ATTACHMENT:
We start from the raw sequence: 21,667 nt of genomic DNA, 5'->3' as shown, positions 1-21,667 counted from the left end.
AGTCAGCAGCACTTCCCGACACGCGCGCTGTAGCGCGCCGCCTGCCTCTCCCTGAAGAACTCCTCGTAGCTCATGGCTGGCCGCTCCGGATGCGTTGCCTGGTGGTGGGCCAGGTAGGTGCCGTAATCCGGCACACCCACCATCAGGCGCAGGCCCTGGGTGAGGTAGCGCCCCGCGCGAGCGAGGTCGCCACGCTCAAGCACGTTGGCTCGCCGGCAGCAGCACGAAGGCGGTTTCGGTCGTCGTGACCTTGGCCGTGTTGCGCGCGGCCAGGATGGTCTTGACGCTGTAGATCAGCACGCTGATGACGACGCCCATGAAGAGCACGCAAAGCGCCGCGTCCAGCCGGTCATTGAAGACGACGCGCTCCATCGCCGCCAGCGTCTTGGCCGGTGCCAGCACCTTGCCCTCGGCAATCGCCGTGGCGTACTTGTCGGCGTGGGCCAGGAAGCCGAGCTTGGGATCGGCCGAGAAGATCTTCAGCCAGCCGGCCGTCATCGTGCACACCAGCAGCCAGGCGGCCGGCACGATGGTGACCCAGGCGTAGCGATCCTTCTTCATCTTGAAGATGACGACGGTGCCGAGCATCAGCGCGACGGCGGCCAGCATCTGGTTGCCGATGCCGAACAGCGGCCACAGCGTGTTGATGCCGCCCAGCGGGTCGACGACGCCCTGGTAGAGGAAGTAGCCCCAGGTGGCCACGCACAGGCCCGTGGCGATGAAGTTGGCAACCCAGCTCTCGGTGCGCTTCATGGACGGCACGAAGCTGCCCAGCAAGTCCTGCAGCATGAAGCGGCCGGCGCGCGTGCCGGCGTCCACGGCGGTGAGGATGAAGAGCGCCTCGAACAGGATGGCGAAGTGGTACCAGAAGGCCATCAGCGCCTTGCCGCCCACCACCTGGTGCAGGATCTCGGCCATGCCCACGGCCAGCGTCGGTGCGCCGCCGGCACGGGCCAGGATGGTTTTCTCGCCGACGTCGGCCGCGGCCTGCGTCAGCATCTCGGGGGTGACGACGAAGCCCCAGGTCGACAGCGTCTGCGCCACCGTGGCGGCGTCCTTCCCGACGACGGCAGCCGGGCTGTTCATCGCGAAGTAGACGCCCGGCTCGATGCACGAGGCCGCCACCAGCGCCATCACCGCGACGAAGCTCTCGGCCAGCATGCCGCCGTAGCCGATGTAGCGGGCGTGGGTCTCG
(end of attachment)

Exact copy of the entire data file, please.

We start from the raw sequence: 21,667 nt of genomic DNA, 5'->3' as shown, positions 1-21,667 counted from the left end.
AGTCAGCAGCACTTCCCGACACGCGCGCTGTAGCGCGCCGCCTGCCTCTCCCTGAAGAACTCCTCGTAGCTCATGGCTGGCCGCTCCGGATGCGTTGCCTGGTGGTGGGCCAGGTAGGTGCCGTAATCCGGCACACCCACCATCAGGCGCAGGCCCTGGGTGAGGTAGCGCCCCGCGCGAGCGAGGTCGCCACGCTCAAGCACGTTGGCTCGCCGGCAGCAGCACGAAGGCGGTTTCGGTCGTCGTGACCTTGGCCGTGTTGCGCGCGGCCAGGATGGTCTTGACGCTGTAGATCAGCACGCTGATGACGACGCCCATGAAGAGCACGCAAAGCGCCGCGTCCAGCCGGTCATTGAAGACGACGCGCTCCATCGCCGCCAGCGTCTTGGCCGGTGCCAGCACCTTGCCCTCGGCAATCGCCGTGGCGTACTTGTCGGCGTGGGCCAGGAAGCCGAGCTTGGGATCGGCCGAGAAGATCTTCAGCCAGCCGGCCGTCATCGTGCACACCAGCAGCCAGGCGGCCGGCACGATGGTGACCCAGGCGTAGCGATCCTTCTTCATCTTGAAGATGACGACGGTGCCGAGCATCAGCGCGACGGCGGCCAGCATCTGGTTGCCGATGCCGAACAGCGGCCACAGCGTGTTGATGCCGCCCAGCGGGTCGACGACGCCCTGGTAGAGGAAGTAGCCCCAGGTGGCCACGCACAGGCCCGTGGCGATGAAGTTGGCAACCCAGCTCTCGGTGCGCTTCATGGACGGCACGAAGCTGCCCAGCAAGTCCTGCAGCATGAAGCGGCCGGCGCGCGTGCCGGCGTCCACGGCGGTGAGGATGAAGAGCGCCTCGAACAGGATGGCGAAGTGGTACCAGAAGGCCATCAGCGCCTTGCCGCCCACCACCTGGTGCAGGATCTCGGCCATGCCCACGGCCAGCGTCGGTGCGCCGCCGGCACGGGCCAGGATGGTTTTCTCGCCGACGTCGGCCGCGGCCTGCGTCAGCATCTCGGGGGTGACGACGAAGCCCCAGGTCGACAGCGTCTGCGCCACCGTGGCGGCGTCCTTCCCGACGACGGCAGCCGGGCTGTTCATCGCGAAGTAGACGCCCGGCTCGATGCACGAGGCCGCCACCAGCGCCATCACCGCGACGAAGCTCTCGGCCAGCATGCCGCCGTAGCCGATGTAGCGGGCGTGGGTCTCG